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Genetic Risk Score Helps Predict Severe Obesity Later in Life in Childhood Cancer Survivors

NEW YORK – A team led by researchers at St. Jude Children's Research Hospital has demonstrated that polygenic risk scores implicated in severe obesity can help predict which survivors of childhood cancers – such as acute lymphoblastic leukemia, Hodgkin lymphoma, or central nervous system tumors – appear particularly likely to become severely obese later in life, which increases their risk for other chronic health conditions.

"Although clinical, treatment, and lifestyle risk factors contribute to the risk of severe obesity in survivors, inherited genetic factors contribute appreciably to the risk," senior and co-corresponding author Yutaka Yasui, a researcher at St. Jude, and his colleagues wrote in Nature Medicine on Monday.

Past studies have pointed to higher-than-usual rates of obesity in childhood cancer survivors compared to their cancer-free counterparts. For their study, the researchers considered ties between obesity-related genetic risk scores (GRS) and severe obesity in more than 2,500 long-term childhood cancer survivors of European ancestry from the St. Jude Lifetime cohort, using available clinical profiles, body mass index (BMI) measurements, and whole-genome sequencing- or array-based genotyping data.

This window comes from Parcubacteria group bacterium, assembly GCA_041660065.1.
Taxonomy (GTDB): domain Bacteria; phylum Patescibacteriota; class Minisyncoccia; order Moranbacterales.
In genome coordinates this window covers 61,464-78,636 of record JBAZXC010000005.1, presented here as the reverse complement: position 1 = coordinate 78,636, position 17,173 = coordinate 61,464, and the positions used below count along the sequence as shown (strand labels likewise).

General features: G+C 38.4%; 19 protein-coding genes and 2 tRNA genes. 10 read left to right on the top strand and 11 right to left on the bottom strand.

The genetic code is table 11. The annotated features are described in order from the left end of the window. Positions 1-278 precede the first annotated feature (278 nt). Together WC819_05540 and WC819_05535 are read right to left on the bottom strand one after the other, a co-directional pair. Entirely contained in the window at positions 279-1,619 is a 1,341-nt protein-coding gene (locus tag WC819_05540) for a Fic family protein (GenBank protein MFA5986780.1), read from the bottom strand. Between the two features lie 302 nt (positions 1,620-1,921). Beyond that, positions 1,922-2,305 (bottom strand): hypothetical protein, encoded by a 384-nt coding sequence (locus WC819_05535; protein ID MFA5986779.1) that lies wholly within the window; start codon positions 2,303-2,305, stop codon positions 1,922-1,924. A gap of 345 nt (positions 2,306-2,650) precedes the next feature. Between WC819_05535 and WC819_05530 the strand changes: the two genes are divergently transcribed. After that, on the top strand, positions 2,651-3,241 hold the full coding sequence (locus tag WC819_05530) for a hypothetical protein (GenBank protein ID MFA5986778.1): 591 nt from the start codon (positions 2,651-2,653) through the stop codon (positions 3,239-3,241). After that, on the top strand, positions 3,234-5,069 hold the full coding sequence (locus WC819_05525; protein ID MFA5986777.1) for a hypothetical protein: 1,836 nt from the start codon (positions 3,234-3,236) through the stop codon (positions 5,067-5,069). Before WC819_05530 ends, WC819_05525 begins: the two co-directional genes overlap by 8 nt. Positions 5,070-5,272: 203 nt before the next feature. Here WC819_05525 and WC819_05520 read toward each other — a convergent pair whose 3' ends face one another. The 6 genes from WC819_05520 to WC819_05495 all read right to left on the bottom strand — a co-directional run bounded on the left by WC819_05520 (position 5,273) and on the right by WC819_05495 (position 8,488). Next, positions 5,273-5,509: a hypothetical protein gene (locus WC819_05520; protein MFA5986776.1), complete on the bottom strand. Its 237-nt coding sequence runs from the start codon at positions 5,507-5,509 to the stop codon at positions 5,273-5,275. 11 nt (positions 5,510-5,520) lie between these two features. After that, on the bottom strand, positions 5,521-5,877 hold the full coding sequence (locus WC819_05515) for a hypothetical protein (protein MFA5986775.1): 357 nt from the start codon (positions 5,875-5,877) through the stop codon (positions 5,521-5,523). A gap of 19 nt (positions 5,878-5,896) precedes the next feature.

"The purpose of this study was to characterize severe obesity among long-term survivors of childhood cancer using the St. Jude Lifetime (SJLIFE) cohort, and to develop and validate clinically applicable prediction models that identify survivors at high risk for severe obesity based on patient characteristics, cancer treatment, and inherited genetic variation," the authors wrote, noting that "early identification of survivors at risk of preventable risk factors [of chronic health conditions] is important and provides opportunity for targeted interventions."

Individuals in the top GRS tier were roughly 53 times as likely to be classified as severely obese as cancer survivors from the lowest GRS group, the researchers reported. In contrast, they noted that obesity risk was about 25 times different in the top and bottom tier GRS groups in the general, cancer-free population.

Likewise, the team found that they could significantly boost the performance of treatment- and lifestyle-based obesity risk prediction models by including genetic insights from GRSs.

In particular, the team noted, it appeared possible to track down more than four times as many childhood cancer survivors at higher-than-usual risk of severe obesity in adulthood with prediction models that incorporated polygenic risk profiles — results they validated with data for nearly 6,100 more participants in the Childhood Cancer Survivor Study.

"Genetic predictors improve identification of patients who could benefit from heightened surveillance and interventions to mitigate the risk of severe obesity and associated cardio-metabolic complications," the authors reported. They cautioned, however, that "prediction models that we developed in SJLIFE survivors of European ancestry did not perform well among SJLIFE survivors of African ancestry."

Even so, they suggested that "[g]enetic testing, along with assessment of clinical risk factors, could be used to identify survivors at high risk for severe obesity who may benefit from aggressive primary interventions as early as the time of cancer diagnosis as well as secondary interventions."